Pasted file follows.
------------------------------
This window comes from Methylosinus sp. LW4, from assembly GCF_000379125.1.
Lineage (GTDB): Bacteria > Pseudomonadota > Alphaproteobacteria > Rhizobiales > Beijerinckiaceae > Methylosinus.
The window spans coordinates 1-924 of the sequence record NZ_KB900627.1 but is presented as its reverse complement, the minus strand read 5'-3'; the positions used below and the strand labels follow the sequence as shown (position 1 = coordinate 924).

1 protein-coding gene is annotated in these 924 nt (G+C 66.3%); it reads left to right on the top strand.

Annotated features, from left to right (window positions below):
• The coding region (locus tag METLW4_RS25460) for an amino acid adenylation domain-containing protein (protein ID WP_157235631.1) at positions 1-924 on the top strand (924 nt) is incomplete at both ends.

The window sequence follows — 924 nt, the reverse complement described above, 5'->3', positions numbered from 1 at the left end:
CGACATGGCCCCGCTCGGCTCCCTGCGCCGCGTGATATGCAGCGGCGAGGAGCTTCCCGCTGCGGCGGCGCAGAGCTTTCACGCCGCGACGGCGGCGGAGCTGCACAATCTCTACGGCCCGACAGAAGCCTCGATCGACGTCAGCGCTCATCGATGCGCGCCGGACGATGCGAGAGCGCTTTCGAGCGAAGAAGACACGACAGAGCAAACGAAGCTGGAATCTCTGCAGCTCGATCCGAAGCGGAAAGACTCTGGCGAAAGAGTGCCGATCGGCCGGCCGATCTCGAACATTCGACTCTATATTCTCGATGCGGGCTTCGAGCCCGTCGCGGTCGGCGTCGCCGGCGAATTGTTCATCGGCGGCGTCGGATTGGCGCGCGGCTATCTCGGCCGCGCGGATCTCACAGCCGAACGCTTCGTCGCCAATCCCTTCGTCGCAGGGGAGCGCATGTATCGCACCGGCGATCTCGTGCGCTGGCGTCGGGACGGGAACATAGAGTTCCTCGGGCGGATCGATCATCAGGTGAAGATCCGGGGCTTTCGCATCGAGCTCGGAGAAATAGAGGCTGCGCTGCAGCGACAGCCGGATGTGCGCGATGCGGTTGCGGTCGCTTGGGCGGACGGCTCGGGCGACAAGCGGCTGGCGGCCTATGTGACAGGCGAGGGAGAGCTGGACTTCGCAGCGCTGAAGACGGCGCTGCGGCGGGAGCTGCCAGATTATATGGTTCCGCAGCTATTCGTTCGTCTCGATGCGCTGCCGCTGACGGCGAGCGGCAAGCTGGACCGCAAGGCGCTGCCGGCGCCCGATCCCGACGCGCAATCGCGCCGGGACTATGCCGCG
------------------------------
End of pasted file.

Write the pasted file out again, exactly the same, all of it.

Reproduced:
This window comes from Methylosinus sp. LW4, from assembly GCF_000379125.1.
Lineage (GTDB): Bacteria > Pseudomonadota > Alphaproteobacteria > Rhizobiales > Beijerinckiaceae > Methylosinus.
The window spans coordinates 1-924 of the sequence record NZ_KB900627.1 but is presented as its reverse complement, the minus strand read 5'-3'; the positions used below and the strand labels follow the sequence as shown (position 1 = coordinate 924).

1 protein-coding gene is annotated in these 924 nt (G+C 66.3%); it reads left to right on the top strand.

Annotated features, from left to right (window positions below):
• The coding region (locus tag METLW4_RS25460) for an amino acid adenylation domain-containing protein (protein ID WP_157235631.1) at positions 1-924 on the top strand (924 nt) is incomplete at both ends.

The window sequence follows — 924 nt, the reverse complement described above, 5'->3', positions numbered from 1 at the left end:
CGACATGGCCCCGCTCGGCTCCCTGCGCCGCGTGATATGCAGCGGCGAGGAGCTTCCCGCTGCGGCGGCGCAGAGCTTTCACGCCGCGACGGCGGCGGAGCTGCACAATCTCTACGGCCCGACAGAAGCCTCGATCGACGTCAGCGCTCATCGATGCGCGCCGGACGATGCGAGAGCGCTTTCGAGCGAAGAAGACACGACAGAGCAAACGAAGCTGGAATCTCTGCAGCTCGATCCGAAGCGGAAAGACTCTGGCGAAAGAGTGCCGATCGGCCGGCCGATCTCGAACATTCGACTCTATATTCTCGATGCGGGCTTCGAGCCCGTCGCGGTCGGCGTCGCCGGCGAATTGTTCATCGGCGGCGTCGGATTGGCGCGCGGCTATCTCGGCCGCGCGGATCTCACAGCCGAACGCTTCGTCGCCAATCCCTTCGTCGCAGGGGAGCGCATGTATCGCACCGGCGATCTCGTGCGCTGGCGTCGGGACGGGAACATAGAGTTCCTCGGGCGGATCGATCATCAGGTGAAGATCCGGGGCTTTCGCATCGAGCTCGGAGAAATAGAGGCTGCGCTGCAGCGACAGCCGGATGTGCGCGATGCGGTTGCGGTCGCTTGGGCGGACGGCTCGGGCGACAAGCGGCTGGCGGCCTATGTGACAGGCGAGGGAGAGCTGGACTTCGCAGCGCTGAAGACGGCGCTGCGGCGGGAGCTGCCAGATTATATGGTTCCGCAGCTATTCGTTCGTCTCGATGCGCTGCCGCTGACGGCGAGCGGCAAGCTGGACCGCAAGGCGCTGCCGGCGCCCGATCCCGACGCGCAATCGCGCCGGGACTATGCCGCG